Properties of Balsa Wood

dandelion image by Anton Chernenko from

The native name of the balsa tree translates into "buoy." Because of it's unique properties, balsa is popular with boat builders and model makers, as well as woodworking enthusiasts who are looking for light materials that can be easily crafted. Pound for pound, balsa may be the strongest wood in the world, even when compared to traditional hard woods, such as oak.

Cell structure

Cells for honey image by amlet from

Balsa wood's distinct properties are directly related to a unique cell structure in the material. The trunk is defined by large pulp cells with thin cell walls. A good comparison for the cells is to imagine the trunk of the tree stuffed with billions of tiny balloons that are all glued together. The cells are originally full of water, but left empty after an extended drying process.


float image by dinostock from

Balsa is renowned for its ability to rest on top of water rather than sink into it. It is not the most buoyant wood available, but its other characteristics make it more suitable for certain construction projects rather than other lightweight woods. With its cell structure primarily filled with air, as much as 80% of the trunk core is empty space. This makes the wood lighter than water and gives it a lift when submerged.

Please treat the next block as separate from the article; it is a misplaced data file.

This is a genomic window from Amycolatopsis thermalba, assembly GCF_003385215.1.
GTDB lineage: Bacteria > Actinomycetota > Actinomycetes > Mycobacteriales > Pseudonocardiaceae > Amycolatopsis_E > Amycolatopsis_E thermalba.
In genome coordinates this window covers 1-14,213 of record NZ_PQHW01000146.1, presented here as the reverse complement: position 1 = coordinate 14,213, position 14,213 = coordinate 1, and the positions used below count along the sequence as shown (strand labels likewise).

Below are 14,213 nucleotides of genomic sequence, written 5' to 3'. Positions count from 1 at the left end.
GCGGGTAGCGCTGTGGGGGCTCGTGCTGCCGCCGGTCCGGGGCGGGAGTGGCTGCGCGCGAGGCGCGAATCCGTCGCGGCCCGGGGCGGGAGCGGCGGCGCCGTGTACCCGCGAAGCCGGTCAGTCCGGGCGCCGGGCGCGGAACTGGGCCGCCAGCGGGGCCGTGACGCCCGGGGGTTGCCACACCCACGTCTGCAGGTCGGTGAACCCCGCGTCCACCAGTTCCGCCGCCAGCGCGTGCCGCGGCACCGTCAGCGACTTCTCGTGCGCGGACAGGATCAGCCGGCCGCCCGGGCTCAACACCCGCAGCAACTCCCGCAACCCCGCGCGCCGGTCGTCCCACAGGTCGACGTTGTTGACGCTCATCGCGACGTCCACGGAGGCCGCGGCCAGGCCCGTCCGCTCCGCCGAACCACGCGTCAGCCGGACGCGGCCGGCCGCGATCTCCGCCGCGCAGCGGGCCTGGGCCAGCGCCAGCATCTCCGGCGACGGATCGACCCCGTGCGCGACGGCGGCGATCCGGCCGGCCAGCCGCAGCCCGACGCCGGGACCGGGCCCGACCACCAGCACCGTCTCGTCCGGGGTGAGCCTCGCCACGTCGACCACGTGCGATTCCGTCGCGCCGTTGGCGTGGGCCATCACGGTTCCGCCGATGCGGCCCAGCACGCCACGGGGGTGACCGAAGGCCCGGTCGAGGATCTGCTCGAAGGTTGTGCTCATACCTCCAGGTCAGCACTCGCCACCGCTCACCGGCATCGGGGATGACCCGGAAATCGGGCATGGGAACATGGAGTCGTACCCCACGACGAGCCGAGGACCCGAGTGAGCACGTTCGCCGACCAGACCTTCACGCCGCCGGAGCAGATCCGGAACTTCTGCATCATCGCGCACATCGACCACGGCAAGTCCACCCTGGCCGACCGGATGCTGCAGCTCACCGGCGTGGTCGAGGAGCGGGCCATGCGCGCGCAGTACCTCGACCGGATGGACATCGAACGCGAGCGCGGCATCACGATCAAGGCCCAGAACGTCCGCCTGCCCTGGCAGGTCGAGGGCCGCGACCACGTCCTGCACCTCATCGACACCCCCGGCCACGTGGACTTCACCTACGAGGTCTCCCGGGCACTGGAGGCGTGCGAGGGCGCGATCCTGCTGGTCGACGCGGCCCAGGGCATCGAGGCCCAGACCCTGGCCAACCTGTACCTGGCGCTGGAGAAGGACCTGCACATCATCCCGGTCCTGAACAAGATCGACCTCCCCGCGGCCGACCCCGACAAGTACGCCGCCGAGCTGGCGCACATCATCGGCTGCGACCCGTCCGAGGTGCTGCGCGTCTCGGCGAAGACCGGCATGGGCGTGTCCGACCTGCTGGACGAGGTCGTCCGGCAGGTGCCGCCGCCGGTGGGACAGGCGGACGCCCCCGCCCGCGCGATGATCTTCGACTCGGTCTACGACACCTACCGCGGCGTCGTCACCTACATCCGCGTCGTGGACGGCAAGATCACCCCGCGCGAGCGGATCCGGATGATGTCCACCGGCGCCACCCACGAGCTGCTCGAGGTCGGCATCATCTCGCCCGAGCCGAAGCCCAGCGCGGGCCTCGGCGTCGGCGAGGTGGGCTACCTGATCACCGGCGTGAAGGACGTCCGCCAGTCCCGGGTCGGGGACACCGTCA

Because of the amount of empty space within the cells of the tree, those cells are able to compress and stretch without binding or breaking. This makes balsa one of the most supple types of lumber available, and especially useful where the wood must be shaped to meet a particular need.


Despite the low weight and soft texture of balsa, it is one of the strongest wood types to be found. The cell's holes that are left by the drying process have a large surface that builds a sturdy support system for the exterior of the wood.

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